Virtual Physics

Last time I left off with a virtual ball moving towards a virtual wall after touching on the basics of how we determine if and when the mathematical ball virtually hits the mathematical wall. It amounts to detecting when one geometric shape overlaps another geometric shape.

In the physical world, objects simply can’t overlap due to physics — electromagnetic forces prevent it. An object’s solidity is “baked in” to its basic nature. In contrast, in the virtual world, the very idea of overlap has no meaning… unless we define one.

This time I want to drill down on exactly how we do that.

We’ll use the same 2D setup as last time.

The wall (a 2D rectangle) is defined by the opposing corner coordinates: [120, 82] and [145, 82.5]. That means our wall extends from 120 to 145 along the X direction (we’ll call that east-west) and 82 to 82.5 in the Y direction (north-south).

We using the scale that 1.0 = one foot, so the wall is 25 feet long and 6 inches thick. We’ll also assume all coordinates are positive numbers (and skip all the + signs).

Just to be clear: Going east means increasing your X coordinate. Going north means increasing your Y coordinate. Conversely, going west or south decrease your X and Y, respectively.

The ball (a 2D circle) is defined with a radius of 0.25 (three inches). The ball is moving, so its location coordinate (which positions the ball’s center) changes with each clock tick.

That’s where we left off last time.


Velocity encodes both speed and direction, which makes it a vector.

We generally represent velocity as the degree of change along each axis per clock tick. The larger the change, the faster the motion.

In our setup, moving directly north increases the Y coordinate without changing the X one. Moving directly west decreases X while leaving Y unchanged. Moving along any diagonal changes them both.

In a virtual reality, “movement” means that each virtual clock tick causes an update of the object’s location coordinate(s) using the velocity vector associated with that object.

Imagine, for example, simulating a pool table just at the break, with all the balls in motion. Each ball has its own velocity vector, and each clock tick the simulation updates each ball using its vector.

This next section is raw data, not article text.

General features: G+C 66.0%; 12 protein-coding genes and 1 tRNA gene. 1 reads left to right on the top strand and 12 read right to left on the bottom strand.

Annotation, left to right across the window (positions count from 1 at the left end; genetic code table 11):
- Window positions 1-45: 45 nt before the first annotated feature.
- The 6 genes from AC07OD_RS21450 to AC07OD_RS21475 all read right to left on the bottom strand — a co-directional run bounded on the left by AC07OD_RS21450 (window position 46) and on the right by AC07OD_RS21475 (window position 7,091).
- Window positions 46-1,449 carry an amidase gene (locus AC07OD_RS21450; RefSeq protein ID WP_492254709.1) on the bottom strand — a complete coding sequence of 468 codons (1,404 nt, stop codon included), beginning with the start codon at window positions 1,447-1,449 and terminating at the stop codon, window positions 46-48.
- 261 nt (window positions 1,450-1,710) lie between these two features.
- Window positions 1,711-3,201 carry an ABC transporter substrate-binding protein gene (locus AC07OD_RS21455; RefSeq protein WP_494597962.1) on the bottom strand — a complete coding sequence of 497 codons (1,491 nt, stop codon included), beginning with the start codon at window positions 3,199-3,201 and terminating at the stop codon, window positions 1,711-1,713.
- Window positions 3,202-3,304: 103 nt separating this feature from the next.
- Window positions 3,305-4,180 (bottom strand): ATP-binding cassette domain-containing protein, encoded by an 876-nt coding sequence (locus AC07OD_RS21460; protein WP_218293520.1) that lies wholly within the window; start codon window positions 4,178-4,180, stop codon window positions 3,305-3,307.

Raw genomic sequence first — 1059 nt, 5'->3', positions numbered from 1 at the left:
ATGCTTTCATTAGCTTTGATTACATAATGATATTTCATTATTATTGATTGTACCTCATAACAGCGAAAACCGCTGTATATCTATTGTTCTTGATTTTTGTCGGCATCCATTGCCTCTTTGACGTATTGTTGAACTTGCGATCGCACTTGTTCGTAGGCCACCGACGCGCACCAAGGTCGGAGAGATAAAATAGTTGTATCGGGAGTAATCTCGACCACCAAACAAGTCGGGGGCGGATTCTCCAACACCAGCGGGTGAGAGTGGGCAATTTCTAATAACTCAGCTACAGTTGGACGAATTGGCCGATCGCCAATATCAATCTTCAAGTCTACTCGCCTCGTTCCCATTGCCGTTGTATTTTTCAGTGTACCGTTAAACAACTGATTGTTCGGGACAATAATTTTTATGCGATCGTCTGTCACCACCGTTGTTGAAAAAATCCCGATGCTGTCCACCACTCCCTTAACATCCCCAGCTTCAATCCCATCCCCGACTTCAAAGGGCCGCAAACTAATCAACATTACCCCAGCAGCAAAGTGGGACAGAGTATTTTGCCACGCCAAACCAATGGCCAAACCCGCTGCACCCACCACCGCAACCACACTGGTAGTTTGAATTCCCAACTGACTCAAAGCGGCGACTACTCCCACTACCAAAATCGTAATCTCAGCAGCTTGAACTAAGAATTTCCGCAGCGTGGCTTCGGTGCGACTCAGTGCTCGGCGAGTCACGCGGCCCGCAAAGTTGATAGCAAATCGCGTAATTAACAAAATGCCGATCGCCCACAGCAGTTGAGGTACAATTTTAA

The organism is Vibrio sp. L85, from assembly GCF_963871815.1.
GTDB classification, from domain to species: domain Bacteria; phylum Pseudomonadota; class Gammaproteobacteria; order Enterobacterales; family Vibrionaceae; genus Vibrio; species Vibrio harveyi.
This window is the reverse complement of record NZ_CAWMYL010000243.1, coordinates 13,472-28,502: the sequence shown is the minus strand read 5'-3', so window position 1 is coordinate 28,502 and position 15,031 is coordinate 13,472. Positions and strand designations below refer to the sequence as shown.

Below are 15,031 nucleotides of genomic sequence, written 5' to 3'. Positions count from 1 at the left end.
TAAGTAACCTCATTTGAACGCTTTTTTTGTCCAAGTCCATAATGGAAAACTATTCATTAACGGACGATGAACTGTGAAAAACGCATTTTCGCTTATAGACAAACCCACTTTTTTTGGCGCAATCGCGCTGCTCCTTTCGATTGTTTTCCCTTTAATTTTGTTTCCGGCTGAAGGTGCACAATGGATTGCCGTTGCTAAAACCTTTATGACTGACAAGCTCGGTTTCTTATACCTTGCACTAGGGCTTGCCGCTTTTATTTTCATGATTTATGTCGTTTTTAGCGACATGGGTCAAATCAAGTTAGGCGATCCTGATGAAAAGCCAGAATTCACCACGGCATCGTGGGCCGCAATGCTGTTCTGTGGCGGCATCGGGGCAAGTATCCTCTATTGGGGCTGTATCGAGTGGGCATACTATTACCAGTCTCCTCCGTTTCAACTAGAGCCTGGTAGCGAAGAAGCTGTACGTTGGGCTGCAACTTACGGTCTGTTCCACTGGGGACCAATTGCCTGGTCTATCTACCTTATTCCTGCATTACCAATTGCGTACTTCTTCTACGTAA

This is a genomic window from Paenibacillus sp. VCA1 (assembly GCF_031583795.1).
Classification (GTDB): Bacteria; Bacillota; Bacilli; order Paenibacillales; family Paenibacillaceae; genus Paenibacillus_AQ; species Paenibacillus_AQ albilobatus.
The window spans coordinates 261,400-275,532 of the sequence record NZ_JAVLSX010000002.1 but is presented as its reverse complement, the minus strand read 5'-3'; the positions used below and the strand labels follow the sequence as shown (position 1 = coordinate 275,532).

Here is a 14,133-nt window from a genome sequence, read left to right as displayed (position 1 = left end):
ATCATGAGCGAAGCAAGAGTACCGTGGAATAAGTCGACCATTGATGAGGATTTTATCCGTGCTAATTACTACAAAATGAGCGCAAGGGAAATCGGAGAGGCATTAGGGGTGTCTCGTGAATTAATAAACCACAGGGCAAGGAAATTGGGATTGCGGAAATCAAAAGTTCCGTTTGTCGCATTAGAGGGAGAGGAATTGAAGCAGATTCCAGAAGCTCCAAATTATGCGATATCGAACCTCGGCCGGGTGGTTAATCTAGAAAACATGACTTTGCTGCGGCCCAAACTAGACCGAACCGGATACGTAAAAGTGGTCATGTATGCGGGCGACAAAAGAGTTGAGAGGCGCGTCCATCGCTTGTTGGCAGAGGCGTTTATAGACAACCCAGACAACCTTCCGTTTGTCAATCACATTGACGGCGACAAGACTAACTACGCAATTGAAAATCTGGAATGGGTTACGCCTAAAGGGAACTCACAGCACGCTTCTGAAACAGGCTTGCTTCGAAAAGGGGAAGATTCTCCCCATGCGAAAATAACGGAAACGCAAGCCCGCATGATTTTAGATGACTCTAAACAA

Then it needs to see if any have collided (or hit an edge)!


Oops! Missed!

This requires testing the objects’ geometries to see if they overlap.

Physical objects simply can’t overlap, we don’t have to worry about it. (In fact, mechanical designers need to worry about when parts do overlap, because that’s usually catastrophic.)

Abstract geometry, however, has no problem overlapping. We can draw thousands of circles in the same spot. So if we intend to simulate reality, we need to both detect and respond to objects overlapping.

[OTOH, overlapping is sometimes what you want. Some 3D toolkits create complex shapes by merging simpler ones.]

The very simple example last time indicated basically how we check for overlap. A mathematical analysis of the boundary points of two objects tells us when a point from a moving object is “inside” of (or just touching) another.

With two balls (in the pool table example), if the center-points are twice the radius (or less), then the balls are touching (or overlapping). Circles and spheres are easy because they’re such regular shapes. Their boundary is — by definition! — a fixed distance from their center.

Rectangular objects are easy if they are squarely aligned. In that case, testing their boundaries (as shown last time) is a simple matter of crossing an axis line (X, Y, or Z).

It’s a bit more complicated if the straight lines are diagonal, but objects with flat surfaces are easier than irregular objects. Even so, the math is well known and understood. It can always tell us if a given point lies inside (or right on) some boundary.


I’ve made a point so far of differentiating objects just touching versus objects overlapping. There’s an important point about that.

Ideally we don’t want overlap. Real objects don’t overlap, so we don’t want them to do that in the virtual world either.

Consider the ball moving towards the wall. Each clock tick the simulation updates its location, and at some point the ball will be either just touching, or just inside, the wall.

It depends on how much the ball moves each time. Say it moves 0.1 along the Y axis each clock tick (starting at 80.0 — the wall is at 82.0).

After ten clock ticks the ball is at 81.0 and seven clock ticks later it reaches 81.7. The ball’s radius is 0.25, which puts the ball’s boundary at 81.95 — not quite touching the wall.

The next clock tick puts the ball at 81.8, which puts the ball’s surface at 82.05inside the wall. Oops!

The problem here is that the simulation is badly designed. It allows the ball to move fast enough that it can overlap objects before the simulation can detect that overlap.

Essentially, the problem is that the clock is too slow. If we run the clock ten times faster, the ball only moves 0.01 per clock tick and we’re able to detect when it touches.


The typical result.

This problem can be even more severe.

If the ball moves fast enough, and the wall is thin enough, then it’s possible for the ball to tunnel through the wall.

Imagine the wall’s thickness runs from 82.0 to 82.2 and the ball moves a whopping 0.8 each clock tick. You may already see the problem.